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Canucks' Roberto Luongo stuck it out in Game 3 despite score

STANLEY CUP FINALS NOTES

Vancouver's goalie was asked if he wanted to come out with his team trailing Boston big late in the game, but he decided against it.

June 07, 2011|By Helene Elliott
  • Vancouver goalie Roberto Luongo takes part in an optional team practice session on Tuesday following the Canucks' 8-1 loss to Boston in Game 3 of the Stanley Cup finals on Monday.
Vancouver goalie Roberto Luongo takes part in an optional team practice… (Brian Snyder / Reuters )

Reporting from Boston — When a team is being blown out, as the Vancouver Canucks were in an 8-1 loss to the Boston Bruins on Monday in Game 3 of the Stanley Cup finals, the losing coach often replaces his starting goalie to spare him further indignity.

Vancouver Coach Alain Vigneault made that offer to Roberto Luongo after Boston's Daniel Paille scored a short-handed goal at 11:38 of the third period.

"Alain asked me when there was about eight minutes left. I said I wanted to stay in," Luongo said Tuesday. "If I would have known they would have scored three more times, I might have thought about it."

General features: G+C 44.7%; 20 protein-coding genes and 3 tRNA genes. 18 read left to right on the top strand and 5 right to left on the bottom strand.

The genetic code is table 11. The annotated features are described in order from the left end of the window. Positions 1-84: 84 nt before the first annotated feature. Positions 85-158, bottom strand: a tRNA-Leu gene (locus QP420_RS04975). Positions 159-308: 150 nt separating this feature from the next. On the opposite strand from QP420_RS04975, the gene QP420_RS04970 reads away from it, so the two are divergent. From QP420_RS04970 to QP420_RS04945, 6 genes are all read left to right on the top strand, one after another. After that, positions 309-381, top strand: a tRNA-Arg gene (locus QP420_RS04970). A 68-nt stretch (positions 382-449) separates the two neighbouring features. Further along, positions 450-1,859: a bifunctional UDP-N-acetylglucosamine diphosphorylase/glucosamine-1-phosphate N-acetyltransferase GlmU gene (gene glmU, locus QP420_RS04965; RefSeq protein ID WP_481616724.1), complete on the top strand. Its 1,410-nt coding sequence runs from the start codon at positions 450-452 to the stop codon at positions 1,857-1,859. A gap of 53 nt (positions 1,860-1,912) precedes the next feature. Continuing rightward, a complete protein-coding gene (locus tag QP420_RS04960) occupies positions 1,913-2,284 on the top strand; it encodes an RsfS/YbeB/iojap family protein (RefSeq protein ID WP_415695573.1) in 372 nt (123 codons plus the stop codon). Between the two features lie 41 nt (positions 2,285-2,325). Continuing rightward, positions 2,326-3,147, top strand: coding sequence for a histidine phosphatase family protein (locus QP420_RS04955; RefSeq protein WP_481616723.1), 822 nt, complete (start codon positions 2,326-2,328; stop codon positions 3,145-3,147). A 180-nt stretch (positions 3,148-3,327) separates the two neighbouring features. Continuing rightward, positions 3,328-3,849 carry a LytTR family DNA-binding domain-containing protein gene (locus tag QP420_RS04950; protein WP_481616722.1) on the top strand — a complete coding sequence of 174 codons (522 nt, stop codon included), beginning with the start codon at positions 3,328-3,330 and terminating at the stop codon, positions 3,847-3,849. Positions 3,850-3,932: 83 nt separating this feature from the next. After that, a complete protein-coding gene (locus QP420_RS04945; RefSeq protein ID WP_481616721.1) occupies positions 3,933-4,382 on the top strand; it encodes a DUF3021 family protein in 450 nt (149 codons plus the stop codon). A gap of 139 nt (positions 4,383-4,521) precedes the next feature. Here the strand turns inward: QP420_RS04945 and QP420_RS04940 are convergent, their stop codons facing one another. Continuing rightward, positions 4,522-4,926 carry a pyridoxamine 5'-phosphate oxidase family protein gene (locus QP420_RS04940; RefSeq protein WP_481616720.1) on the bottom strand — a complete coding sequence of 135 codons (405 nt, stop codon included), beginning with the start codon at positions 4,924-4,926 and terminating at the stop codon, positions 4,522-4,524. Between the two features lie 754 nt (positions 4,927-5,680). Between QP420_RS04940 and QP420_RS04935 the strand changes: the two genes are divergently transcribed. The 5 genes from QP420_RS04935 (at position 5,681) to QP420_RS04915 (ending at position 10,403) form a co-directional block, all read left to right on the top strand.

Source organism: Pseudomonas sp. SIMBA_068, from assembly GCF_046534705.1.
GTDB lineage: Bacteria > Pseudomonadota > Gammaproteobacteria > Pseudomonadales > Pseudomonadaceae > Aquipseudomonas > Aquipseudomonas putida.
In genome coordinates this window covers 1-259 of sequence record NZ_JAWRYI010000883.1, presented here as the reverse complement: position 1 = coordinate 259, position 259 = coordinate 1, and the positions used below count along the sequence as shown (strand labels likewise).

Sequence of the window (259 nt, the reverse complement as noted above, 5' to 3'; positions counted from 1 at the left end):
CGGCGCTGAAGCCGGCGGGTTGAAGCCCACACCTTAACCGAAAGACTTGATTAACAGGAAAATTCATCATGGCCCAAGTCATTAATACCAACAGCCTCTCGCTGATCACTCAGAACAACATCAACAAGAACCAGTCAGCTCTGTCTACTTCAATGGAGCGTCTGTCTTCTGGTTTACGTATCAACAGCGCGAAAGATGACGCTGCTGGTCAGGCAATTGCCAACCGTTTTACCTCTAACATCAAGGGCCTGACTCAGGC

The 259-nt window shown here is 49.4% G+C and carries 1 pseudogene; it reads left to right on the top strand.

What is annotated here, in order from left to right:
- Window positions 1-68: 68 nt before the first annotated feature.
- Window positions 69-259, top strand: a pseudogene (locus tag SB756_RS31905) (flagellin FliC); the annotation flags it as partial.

The eight-goal barrage on 30 shots increased Luongo's postseason goals-against average from 2.16 to 2.44 and reduced his save percentage from .928 to .919.

"Even though we were losing, 5-1, it was a pretty intense game and I still wanted to be in there," he said. "They kept putting the pressure on. We started maybe taking our attention away from our game plan, started worrying about physical aspects of the game, which we shouldn't be doing at this point."

GMs to meet

NHL general managers will meet Wednesday in Boston. They're expected to discuss tweaking Rule 48, adopted a year ago to punish lateral and blindside hits in which the head is targeted or is the principal point of contact.

Etc.

In a surprising turnaround, the Bruins have outscored the Canucks on the power play in the finals. Boston is three for 13 (23.1%) and Vancouver is one for 16 (6.3%). The Bruins were five for 61 (8.2%) over the first three rounds and the Canucks were 17 for 60 (28.3%)….Vancouver center Henrik Sedin wasn't credited with a shot on goal in the first three games. He usually prefers to let twin brother Daniel be the finisher, but he's taking matters to a bad extreme from the Canucks' perspective. "I usually don't take a whole lot myself," he said, "but I know I'm going to have to shoot."

helene.elliott@latimes.com

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